It’s out there.

You don’t have to look hard or long to find it.

Sometimes it finds you.

We’re living in a “brave new world”.  The Internet impacts people’s world view, perhaps more than any invention in modern times.  It is a fascinating place, full of interesting information.  As a gigantic virtual community, it has “good neighborhoods”, “questionable neighborhoods”, and some that can only be considered “bad neighborhoods”.

Not only are there places whose content is inappropriate for children, but there is a growing threat from “MalWare”; malicious software–including viruses– that can cause unending grief.  The authors of MalWare are no longer teenage “geeks” competing with each other to see who is the brightest.  MalWare is now used by organized crime to steal personal information for a variety of purposes, including theft and bank fraud.  MalWare can also turn unsuspecting households into platforms for devastating network attacks–attacks whose purpose is to deny service to a target by overwhelming its Internet connection with traffic from hundreds of computers.

How can we protect ourselves and our children from stumbling upon inappropriate content?

Many protection options are available, and several of the best are free.

When our two eldest children were old enough to use the computer, we quickly realized that simply having the family computer in an open area of the house wasn’t enough.  It was too easy to mistype a web address–one of the favorite techniques the bad guys use to “lure” people to their content–and instantly be in one of the “bad neighborhoods”.  We needed to be sure that when we weren’t watching over their shoulders that someone was monitoring what our children were doing online.  We needed a technological guardian to assist us.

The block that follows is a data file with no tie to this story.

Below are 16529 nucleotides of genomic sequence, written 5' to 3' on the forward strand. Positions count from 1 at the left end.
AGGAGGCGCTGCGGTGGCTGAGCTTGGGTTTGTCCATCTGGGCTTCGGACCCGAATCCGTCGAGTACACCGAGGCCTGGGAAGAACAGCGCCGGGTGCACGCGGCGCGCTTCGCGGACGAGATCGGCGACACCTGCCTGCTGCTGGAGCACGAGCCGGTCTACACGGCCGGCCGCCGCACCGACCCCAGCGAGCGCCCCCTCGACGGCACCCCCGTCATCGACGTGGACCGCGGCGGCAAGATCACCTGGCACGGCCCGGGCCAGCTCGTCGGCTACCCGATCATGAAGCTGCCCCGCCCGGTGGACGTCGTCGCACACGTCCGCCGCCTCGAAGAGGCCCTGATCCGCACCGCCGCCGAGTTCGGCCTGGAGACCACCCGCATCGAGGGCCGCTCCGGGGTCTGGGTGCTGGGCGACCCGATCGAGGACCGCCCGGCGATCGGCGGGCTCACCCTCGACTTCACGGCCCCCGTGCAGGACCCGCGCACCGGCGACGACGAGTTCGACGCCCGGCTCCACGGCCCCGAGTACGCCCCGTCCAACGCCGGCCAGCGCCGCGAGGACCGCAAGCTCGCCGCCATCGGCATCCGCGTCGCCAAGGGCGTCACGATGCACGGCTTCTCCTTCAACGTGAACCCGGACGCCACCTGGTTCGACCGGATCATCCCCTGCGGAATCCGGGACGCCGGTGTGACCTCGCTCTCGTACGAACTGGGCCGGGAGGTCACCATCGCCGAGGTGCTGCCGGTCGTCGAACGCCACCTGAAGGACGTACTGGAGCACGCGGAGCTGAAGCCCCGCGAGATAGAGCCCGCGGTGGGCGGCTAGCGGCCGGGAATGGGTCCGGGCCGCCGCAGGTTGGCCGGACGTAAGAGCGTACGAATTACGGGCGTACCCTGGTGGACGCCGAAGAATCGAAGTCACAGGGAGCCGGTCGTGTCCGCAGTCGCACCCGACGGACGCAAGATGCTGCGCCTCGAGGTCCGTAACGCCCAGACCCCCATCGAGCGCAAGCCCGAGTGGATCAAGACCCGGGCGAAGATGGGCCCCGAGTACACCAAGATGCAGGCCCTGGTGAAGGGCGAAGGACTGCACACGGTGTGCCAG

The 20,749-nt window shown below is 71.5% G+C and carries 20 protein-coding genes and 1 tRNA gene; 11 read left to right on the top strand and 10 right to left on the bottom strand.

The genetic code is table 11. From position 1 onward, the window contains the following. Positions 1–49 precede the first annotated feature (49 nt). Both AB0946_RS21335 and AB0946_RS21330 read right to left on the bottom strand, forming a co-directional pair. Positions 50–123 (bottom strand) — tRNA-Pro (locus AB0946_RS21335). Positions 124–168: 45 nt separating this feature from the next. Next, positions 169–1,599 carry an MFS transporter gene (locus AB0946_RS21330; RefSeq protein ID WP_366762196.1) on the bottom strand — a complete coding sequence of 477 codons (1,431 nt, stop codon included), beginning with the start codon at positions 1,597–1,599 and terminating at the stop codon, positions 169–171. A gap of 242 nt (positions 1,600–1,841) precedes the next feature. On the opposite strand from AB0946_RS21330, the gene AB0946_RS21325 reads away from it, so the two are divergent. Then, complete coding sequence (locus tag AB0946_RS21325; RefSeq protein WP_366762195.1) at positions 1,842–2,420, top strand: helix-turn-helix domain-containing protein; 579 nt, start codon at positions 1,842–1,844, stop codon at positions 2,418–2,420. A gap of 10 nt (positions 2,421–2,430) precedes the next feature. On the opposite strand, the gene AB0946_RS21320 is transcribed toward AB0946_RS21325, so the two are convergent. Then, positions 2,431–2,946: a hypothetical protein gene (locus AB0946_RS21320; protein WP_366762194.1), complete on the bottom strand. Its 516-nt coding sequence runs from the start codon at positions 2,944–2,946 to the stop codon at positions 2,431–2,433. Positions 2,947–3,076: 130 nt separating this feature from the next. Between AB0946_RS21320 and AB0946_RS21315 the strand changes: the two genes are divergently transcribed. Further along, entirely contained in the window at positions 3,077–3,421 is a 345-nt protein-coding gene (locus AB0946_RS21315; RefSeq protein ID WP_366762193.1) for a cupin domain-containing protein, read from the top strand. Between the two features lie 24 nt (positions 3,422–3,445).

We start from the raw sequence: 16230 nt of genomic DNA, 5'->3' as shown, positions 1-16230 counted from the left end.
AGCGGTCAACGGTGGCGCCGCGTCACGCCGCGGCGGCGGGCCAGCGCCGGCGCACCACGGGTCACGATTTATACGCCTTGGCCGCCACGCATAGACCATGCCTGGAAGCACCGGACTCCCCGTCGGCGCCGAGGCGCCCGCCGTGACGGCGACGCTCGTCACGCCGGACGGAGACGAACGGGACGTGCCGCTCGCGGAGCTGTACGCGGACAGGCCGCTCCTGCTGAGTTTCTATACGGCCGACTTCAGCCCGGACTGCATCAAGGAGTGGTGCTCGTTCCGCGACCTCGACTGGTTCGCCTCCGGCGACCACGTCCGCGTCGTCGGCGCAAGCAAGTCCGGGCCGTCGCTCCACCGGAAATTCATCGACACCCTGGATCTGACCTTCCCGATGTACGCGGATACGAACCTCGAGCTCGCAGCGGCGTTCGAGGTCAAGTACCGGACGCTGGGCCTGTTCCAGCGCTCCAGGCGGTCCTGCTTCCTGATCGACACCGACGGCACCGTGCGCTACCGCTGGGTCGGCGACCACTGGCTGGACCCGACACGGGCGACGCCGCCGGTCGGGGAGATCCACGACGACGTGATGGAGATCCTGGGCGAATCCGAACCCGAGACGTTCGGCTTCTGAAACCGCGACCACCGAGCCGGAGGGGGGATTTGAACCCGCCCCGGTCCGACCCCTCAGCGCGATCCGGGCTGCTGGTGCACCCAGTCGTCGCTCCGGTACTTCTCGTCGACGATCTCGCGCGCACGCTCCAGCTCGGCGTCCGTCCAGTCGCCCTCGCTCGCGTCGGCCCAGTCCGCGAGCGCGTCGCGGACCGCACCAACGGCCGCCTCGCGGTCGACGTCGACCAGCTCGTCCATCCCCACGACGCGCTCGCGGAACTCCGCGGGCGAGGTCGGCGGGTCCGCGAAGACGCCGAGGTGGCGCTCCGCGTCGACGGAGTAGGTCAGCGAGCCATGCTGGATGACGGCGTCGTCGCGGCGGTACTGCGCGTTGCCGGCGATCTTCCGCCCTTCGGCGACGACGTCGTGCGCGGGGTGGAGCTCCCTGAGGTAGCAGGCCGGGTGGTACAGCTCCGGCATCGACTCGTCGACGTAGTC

As the Information Security Officer for a major state government agency, I have firsthand knowledge of the dangers that lurk in cyberspace.  The bad guys are using sophisticated techniques to commit crimes, as well as make questionable material available.

We discovered Blue Coat Systems K9 Web Protection.  Blue Coat K9 Web Protection uses the Blue Coat Web Content Filter–long considered one of the leading protection systems for corporations.  The filter divides Internet content into over 50 categories. These categories are stored in a database, which maintains more than 15 million ratings of websites and domains.  Based on the content of a site, it will fall into one or more of these categories.  The K9 Web Protection software allows parents to configure the software to block or allow specific categories.  The software also logs attempts to access blocked sites, so parents can review their child’s browsing habits.

Blue Coat’s filtering database operates as a service.  It receives and rates over 80 million requests every day.  With that much rating activity each day, the Blue Coat filter is one of the most accurate in the industry.  This accuracy is the main reason that we chose K9, given the Internet’s rapid changes and growth.  A key feature of the software is that there is no database to download.  Because web requests from the computer are compared real-time to Blue Coat’s database, your protection is always up to date.

We understand that web filtering technology is only one facet of protection for our children.  Our involvement as parents is vital.  We have educated our children about the types of behavior to watch out for when they are browsing.  Knowing when to alert a parent to what they are reading or seeing is a vital part of any online protection strategy.  We periodically review the web filter logs on our computers so that we know what our children are doing online.

The K9 Web Protection software is available for free (yes, I said free) at  You will need to register at the K9 site to get a free activation code.  If you have more than one computer in your household, you can get multiple activation codes.  The software is available for Windows and Mac OS X.

For more information on keeping your children safe online, visit any (or all) of these excellent resources:

Thanks to Hodgepodgedad as the first to guest post here on Habits for a Happy Home. He also adds technical validity and Daddy savvy to his personal site,